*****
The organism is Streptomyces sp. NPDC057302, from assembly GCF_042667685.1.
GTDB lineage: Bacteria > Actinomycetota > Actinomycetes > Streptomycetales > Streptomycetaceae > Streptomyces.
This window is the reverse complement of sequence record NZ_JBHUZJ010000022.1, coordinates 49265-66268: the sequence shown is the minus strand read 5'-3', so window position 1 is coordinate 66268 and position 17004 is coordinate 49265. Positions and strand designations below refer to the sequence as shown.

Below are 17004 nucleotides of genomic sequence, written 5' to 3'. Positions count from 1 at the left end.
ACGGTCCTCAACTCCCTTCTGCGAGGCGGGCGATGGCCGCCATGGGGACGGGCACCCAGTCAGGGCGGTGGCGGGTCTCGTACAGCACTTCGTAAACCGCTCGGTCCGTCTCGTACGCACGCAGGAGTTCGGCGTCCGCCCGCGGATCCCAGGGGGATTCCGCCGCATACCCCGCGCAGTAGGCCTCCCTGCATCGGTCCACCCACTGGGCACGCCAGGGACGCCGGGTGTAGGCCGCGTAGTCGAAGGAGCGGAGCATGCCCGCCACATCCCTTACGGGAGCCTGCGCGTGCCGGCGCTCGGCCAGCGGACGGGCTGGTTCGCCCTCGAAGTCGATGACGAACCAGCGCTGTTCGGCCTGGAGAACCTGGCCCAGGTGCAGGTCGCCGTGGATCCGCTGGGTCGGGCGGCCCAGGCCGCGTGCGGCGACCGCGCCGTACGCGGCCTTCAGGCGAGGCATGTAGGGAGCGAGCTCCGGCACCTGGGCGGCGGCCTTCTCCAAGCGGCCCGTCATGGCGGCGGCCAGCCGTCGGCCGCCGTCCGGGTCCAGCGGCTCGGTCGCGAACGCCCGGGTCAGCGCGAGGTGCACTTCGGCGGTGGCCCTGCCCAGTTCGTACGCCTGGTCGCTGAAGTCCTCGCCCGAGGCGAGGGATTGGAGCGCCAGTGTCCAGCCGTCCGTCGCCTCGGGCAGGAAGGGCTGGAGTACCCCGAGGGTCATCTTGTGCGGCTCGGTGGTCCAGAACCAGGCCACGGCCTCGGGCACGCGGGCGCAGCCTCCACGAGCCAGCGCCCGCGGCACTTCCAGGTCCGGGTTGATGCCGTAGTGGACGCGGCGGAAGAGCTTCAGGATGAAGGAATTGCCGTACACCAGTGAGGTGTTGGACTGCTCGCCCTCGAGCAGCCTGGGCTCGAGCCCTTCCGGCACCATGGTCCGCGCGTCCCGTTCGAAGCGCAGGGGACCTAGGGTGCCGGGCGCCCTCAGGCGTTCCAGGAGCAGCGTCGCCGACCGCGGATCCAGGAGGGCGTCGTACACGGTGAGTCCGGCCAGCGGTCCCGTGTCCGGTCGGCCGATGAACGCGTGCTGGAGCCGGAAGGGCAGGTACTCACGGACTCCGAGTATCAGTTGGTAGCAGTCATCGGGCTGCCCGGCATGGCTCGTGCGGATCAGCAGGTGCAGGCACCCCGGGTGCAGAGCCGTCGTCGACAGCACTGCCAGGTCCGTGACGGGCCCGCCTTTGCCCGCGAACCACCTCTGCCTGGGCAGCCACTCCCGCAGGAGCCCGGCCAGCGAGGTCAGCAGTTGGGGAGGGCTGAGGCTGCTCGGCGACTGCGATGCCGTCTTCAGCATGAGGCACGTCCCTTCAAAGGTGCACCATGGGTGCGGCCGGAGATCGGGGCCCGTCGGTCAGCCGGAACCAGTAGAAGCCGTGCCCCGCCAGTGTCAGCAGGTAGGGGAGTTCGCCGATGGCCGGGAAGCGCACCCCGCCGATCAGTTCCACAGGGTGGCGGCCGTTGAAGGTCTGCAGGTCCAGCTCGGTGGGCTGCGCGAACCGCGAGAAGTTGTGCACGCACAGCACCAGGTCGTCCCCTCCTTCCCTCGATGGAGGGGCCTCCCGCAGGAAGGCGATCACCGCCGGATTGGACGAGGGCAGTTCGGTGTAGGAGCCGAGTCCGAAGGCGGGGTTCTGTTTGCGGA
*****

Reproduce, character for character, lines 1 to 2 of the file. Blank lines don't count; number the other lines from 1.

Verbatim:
The organism is Streptomyces sp. NPDC057302, from assembly GCF_042667685.1.
GTDB lineage: Bacteria > Actinomycetota > Actinomycetes > Streptomycetales > Streptomycetaceae > Streptomyces.